Dyes at the Molecular Level Help ID Fibers

Through the National Criminal Justice Reference Service, NIJ has made available the following final technical report (this report is the result of an NIJ-funded project but was not published by the U.S. Department of Justice): Validation of Forensic Characterization and Chemical Identification of Dyes Extracted from Millimeter-length Fibers (pdf, 142 pages)

Stephen L. Morgan Ph.D.

The ubiquitous nature of textile fibers provides an information-rich evidence source for crime scene investigations. However, in cases of similarly dyed fibers, current fiber analysis techniques do not provide adequate chemical information for unambiguous match determinations to be made. The standard procedure for analyzing forensic textile fibers involves measurement of physical and optical properties in an attempt to exclude matches of known and questioned fibers, followed by visual color matching and infrared (IR) spectroscopy and UV/visible spectral comparisons.

The challenge of analyzing dye extracts from forensic fibers stems from the need to preserve the evidence as much as possible. Extraction of dyes is destructive to the fiber, and recovered trace evidence fibers are often as small as 2 mm in length and contain as little as 2 ng of dye2, thus very sensitive analysis techniques are needed.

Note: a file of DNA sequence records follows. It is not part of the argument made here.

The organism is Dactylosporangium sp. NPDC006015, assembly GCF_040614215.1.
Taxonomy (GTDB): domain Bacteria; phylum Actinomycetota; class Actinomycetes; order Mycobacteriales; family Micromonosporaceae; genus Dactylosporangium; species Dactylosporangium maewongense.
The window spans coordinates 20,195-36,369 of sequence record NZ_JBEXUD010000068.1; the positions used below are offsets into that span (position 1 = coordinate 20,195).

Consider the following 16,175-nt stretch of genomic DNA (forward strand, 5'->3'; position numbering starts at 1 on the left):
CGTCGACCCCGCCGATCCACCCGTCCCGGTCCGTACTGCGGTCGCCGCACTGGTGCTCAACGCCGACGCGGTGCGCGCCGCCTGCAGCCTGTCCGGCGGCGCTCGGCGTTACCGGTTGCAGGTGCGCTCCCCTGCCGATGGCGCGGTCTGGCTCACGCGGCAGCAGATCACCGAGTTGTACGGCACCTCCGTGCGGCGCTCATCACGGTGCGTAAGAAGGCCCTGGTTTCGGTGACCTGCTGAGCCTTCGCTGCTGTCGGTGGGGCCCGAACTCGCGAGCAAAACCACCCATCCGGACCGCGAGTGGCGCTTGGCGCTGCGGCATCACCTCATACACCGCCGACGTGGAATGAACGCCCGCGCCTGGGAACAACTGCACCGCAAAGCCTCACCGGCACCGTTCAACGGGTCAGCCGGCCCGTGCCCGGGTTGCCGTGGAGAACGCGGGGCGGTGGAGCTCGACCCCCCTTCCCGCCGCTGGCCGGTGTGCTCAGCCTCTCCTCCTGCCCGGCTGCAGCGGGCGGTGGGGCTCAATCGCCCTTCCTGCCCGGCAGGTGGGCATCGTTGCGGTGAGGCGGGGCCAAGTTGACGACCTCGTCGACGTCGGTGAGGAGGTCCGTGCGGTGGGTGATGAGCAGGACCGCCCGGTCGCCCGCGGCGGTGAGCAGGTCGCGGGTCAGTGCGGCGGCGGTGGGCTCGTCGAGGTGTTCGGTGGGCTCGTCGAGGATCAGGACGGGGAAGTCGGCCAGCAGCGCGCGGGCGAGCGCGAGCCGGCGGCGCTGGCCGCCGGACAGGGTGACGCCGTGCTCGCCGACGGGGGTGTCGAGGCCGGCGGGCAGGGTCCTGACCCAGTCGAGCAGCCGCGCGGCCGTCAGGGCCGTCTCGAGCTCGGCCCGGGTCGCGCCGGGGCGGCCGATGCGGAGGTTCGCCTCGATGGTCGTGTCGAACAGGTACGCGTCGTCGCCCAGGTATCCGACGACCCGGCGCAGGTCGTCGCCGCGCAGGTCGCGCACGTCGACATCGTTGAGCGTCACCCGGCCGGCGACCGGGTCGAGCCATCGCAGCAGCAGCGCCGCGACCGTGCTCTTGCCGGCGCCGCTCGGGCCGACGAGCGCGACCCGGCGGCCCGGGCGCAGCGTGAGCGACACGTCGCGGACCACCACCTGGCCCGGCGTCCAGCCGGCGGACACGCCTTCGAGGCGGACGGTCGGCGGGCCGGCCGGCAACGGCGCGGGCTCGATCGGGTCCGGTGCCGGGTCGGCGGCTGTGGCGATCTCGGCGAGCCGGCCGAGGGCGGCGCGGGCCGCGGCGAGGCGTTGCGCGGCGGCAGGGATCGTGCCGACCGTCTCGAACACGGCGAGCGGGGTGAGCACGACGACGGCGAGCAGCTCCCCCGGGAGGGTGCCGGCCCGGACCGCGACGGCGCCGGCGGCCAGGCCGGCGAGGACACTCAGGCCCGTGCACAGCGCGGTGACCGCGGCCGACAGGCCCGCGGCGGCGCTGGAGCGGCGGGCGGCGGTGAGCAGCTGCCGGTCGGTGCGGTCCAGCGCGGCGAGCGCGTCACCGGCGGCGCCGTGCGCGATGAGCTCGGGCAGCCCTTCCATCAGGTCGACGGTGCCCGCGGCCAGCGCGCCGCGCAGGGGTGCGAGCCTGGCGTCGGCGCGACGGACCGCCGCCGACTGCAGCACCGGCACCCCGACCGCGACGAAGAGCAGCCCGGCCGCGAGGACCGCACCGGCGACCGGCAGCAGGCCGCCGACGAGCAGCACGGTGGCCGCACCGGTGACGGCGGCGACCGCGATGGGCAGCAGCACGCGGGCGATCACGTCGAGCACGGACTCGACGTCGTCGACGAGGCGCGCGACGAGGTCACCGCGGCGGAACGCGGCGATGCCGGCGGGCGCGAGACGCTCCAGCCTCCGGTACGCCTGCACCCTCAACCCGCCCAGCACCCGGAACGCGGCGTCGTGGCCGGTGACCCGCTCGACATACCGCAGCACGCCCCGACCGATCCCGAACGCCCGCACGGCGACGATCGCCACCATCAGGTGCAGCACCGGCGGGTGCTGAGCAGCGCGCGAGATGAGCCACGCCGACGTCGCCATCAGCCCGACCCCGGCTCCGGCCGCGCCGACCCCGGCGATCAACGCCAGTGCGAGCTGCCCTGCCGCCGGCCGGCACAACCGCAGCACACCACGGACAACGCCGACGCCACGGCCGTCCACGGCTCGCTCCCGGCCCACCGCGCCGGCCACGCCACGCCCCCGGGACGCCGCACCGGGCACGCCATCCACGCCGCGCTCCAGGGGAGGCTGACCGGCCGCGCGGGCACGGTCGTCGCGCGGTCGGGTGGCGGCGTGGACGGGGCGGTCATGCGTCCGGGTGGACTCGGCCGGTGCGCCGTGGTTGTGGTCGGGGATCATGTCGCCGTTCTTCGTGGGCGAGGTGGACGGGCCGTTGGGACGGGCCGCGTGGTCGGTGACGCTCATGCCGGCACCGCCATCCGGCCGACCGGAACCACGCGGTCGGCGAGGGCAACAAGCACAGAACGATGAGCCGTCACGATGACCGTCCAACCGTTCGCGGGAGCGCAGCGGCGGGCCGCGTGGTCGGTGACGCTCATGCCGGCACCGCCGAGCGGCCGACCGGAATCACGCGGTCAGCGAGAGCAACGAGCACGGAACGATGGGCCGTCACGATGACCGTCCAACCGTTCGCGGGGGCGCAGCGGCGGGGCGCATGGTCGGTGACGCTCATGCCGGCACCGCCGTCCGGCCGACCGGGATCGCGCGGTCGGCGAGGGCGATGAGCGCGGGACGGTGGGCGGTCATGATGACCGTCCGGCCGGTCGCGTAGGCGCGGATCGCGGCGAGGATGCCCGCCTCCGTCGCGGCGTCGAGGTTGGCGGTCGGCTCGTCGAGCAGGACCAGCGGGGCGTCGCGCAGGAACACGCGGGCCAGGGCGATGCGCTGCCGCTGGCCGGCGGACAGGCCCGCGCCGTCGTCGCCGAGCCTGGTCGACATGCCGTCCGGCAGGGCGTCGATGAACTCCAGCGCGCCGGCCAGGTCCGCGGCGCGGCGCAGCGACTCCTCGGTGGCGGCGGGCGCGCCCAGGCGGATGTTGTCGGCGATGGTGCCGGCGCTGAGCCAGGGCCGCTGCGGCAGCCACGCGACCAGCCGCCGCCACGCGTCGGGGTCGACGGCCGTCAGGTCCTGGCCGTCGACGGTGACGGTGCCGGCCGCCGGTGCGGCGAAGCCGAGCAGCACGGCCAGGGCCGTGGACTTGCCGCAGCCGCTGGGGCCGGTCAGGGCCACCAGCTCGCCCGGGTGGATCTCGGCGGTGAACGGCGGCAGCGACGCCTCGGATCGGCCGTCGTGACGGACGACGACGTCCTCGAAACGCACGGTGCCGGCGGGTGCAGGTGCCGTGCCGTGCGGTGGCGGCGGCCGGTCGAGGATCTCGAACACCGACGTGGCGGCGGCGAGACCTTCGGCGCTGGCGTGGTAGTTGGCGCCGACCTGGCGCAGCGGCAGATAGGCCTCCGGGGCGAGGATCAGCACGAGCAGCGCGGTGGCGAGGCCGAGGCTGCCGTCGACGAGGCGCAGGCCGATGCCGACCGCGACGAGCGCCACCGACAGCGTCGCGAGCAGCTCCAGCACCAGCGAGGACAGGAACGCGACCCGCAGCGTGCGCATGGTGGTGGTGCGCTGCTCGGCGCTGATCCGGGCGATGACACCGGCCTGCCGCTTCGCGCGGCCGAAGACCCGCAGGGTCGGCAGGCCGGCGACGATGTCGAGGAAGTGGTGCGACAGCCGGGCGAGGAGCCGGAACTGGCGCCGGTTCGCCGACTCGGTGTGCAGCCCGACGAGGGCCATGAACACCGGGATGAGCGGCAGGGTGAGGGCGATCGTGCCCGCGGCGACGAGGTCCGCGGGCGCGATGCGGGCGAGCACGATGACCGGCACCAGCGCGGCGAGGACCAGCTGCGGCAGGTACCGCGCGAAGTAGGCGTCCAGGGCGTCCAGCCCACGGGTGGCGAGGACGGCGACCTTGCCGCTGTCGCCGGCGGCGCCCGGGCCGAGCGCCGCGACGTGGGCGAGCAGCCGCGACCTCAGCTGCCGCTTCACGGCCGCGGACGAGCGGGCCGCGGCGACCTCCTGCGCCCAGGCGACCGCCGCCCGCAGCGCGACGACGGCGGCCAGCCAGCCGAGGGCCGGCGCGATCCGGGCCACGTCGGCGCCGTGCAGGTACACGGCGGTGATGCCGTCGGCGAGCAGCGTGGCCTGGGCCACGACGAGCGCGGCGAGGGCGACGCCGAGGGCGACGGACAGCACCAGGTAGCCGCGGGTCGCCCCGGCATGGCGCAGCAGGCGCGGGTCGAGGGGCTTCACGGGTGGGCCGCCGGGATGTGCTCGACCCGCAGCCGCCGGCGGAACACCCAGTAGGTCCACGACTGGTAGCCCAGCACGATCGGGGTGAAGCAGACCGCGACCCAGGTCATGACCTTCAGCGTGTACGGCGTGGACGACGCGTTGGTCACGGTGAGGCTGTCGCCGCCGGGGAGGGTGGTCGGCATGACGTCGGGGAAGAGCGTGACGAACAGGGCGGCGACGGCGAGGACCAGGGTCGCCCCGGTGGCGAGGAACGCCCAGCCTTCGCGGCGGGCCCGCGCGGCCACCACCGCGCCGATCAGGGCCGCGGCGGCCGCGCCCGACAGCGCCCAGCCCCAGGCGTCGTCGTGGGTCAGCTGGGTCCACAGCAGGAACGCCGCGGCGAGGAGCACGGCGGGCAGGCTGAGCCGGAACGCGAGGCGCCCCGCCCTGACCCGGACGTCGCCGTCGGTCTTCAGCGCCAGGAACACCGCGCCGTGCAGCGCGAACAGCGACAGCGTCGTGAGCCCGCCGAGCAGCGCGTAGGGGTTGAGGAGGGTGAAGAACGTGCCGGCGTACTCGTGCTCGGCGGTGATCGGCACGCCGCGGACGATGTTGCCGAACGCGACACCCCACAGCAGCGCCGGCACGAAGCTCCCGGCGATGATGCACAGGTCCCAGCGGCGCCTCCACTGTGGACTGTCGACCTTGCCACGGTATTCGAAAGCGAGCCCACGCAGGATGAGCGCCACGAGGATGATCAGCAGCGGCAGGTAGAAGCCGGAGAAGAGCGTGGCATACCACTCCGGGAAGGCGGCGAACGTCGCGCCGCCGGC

The objective of this research was to validate analytical methods for the forensic chemical characterization of dyes extracted from trace evidence fibers, thereby enhancing discrimination for comparison of known and questioned casework fibers. This study focused on determining the optimum extraction conditions for each dye class and developing chromatographic methods with suitable resolution and sensitivity for trace analysis.

The author found that modern instrumental analysis of separated dye components increases the reliability of fiber examinations by providing discriminating information on dye characterization and allowing for possible identification of dyes at the molecular level from trace evidence fibers as small as 0.5 mm.

Download a PDF of this report. 

< Prev   Next >


ONE OF THE CHALLENGES of writing and editing a magazine is telling a story in a relatively small amount of space. Sometimes it seems like there is never enough room to say everything that needs to be said. I find myself making tough decisions about what parts stay and what parts go.